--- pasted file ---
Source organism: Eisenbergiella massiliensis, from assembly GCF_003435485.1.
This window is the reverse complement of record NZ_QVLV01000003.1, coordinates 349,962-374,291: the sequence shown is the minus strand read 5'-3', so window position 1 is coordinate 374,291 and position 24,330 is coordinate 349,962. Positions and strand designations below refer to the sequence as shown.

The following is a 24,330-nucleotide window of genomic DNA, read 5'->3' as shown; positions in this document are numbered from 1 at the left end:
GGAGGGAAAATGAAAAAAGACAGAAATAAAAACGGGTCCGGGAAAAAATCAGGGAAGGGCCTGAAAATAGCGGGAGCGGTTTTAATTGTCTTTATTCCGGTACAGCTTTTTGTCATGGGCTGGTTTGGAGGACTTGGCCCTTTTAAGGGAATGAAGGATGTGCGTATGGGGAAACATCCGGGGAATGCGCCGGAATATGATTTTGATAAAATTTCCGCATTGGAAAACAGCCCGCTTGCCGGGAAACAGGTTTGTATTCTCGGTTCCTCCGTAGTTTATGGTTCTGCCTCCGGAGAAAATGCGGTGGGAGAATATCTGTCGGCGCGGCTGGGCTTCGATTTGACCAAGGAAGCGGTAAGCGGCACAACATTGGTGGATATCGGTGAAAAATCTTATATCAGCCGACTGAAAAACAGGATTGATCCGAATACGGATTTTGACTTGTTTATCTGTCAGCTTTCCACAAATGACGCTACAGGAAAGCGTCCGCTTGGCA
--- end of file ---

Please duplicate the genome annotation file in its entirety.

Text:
Source organism: Eisenbergiella massiliensis, from assembly GCF_003435485.1.
This window is the reverse complement of record NZ_QVLV01000003.1, coordinates 349,962-374,291: the sequence shown is the minus strand read 5'-3', so window position 1 is coordinate 374,291 and position 24,330 is coordinate 349,962. Positions and strand designations below refer to the sequence as shown.

The following is a 24,330-nucleotide window of genomic DNA, read 5'->3' as shown; positions in this document are numbered from 1 at the left end:
GGAGGGAAAATGAAAAAAGACAGAAATAAAAACGGGTCCGGGAAAAAATCAGGGAAGGGCCTGAAAATAGCGGGAGCGGTTTTAATTGTCTTTATTCCGGTACAGCTTTTTGTCATGGGCTGGTTTGGAGGACTTGGCCCTTTTAAGGGAATGAAGGATGTGCGTATGGGGAAACATCCGGGGAATGCGCCGGAATATGATTTTGATAAAATTTCCGCATTGGAAAACAGCCCGCTTGCCGGGAAACAGGTTTGTATTCTCGGTTCCTCCGTAGTTTATGGTTCTGCCTCCGGAGAAAATGCGGTGGGAGAATATCTGTCGGCGCGGCTGGGCTTCGATTTGACCAAGGAAGCGGTAAGCGGCACAACATTGGTGGATATCGGTGAAAAATCTTATATCAGCCGACTGAAAAACAGGATTGATCCGAATACGGATTTTGACTTGTTTATCTGTCAGCTTTCCACAAATGACGCTACAGGAAAGCGTCCGCTTGGCA